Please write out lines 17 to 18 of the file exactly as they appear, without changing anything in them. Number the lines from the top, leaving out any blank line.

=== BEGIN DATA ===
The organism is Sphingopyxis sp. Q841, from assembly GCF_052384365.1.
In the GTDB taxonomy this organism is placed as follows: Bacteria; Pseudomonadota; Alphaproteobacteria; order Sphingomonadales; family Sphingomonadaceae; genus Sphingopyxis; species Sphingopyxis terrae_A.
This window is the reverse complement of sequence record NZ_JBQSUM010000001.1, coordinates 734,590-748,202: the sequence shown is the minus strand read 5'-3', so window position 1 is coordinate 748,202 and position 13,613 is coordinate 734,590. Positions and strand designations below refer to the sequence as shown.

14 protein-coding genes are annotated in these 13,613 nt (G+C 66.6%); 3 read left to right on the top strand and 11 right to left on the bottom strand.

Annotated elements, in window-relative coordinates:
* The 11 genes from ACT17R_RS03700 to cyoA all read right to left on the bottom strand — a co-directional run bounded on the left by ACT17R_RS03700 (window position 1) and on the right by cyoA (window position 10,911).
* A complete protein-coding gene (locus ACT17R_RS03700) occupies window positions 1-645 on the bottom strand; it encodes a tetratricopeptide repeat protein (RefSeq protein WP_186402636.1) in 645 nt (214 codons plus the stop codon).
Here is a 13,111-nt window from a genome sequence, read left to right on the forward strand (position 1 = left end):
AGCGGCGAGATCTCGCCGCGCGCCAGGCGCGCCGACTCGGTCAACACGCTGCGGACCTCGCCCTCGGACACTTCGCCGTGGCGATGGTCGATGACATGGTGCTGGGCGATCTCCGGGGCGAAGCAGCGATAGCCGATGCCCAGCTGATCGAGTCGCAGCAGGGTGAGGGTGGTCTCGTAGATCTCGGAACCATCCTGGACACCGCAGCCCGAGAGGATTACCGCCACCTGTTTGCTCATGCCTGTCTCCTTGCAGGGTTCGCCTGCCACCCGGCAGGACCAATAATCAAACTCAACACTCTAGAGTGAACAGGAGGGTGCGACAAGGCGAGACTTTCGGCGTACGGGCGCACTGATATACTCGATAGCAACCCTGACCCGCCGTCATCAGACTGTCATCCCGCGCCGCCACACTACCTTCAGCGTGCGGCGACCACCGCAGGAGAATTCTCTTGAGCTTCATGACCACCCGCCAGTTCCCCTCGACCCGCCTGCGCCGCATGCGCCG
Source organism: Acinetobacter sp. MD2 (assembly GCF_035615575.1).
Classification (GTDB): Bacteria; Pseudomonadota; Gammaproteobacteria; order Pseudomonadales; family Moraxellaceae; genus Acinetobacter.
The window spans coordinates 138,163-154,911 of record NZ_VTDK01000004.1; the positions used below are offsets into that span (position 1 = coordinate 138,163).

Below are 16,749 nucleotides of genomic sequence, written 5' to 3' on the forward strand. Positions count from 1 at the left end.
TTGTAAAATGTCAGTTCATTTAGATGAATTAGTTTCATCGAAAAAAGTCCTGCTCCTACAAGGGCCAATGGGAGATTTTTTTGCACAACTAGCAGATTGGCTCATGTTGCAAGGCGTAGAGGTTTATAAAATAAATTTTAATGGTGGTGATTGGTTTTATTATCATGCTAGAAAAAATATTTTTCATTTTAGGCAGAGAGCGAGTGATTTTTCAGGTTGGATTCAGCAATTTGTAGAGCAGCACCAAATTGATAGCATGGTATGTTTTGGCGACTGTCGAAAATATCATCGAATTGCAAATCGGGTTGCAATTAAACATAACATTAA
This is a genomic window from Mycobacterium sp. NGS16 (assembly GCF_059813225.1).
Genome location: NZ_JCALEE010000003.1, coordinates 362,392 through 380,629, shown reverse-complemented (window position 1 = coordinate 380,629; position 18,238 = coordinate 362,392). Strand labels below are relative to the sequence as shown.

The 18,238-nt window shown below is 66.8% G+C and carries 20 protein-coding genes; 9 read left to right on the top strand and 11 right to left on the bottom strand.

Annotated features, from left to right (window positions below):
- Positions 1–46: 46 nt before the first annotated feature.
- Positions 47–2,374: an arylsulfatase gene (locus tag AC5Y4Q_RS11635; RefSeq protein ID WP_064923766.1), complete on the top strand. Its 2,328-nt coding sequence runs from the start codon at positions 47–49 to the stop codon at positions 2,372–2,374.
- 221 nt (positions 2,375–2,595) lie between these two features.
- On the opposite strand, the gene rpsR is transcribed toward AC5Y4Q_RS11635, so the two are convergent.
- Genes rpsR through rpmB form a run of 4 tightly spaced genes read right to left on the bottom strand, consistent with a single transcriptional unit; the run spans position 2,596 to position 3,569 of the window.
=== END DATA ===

The 18,238-nt window shown below is 66.8% G+C and carries 20 protein-coding genes; 9 read left to right on the top strand and 11 right to left on the bottom strand.

Annotated features, from left to right (window positions below):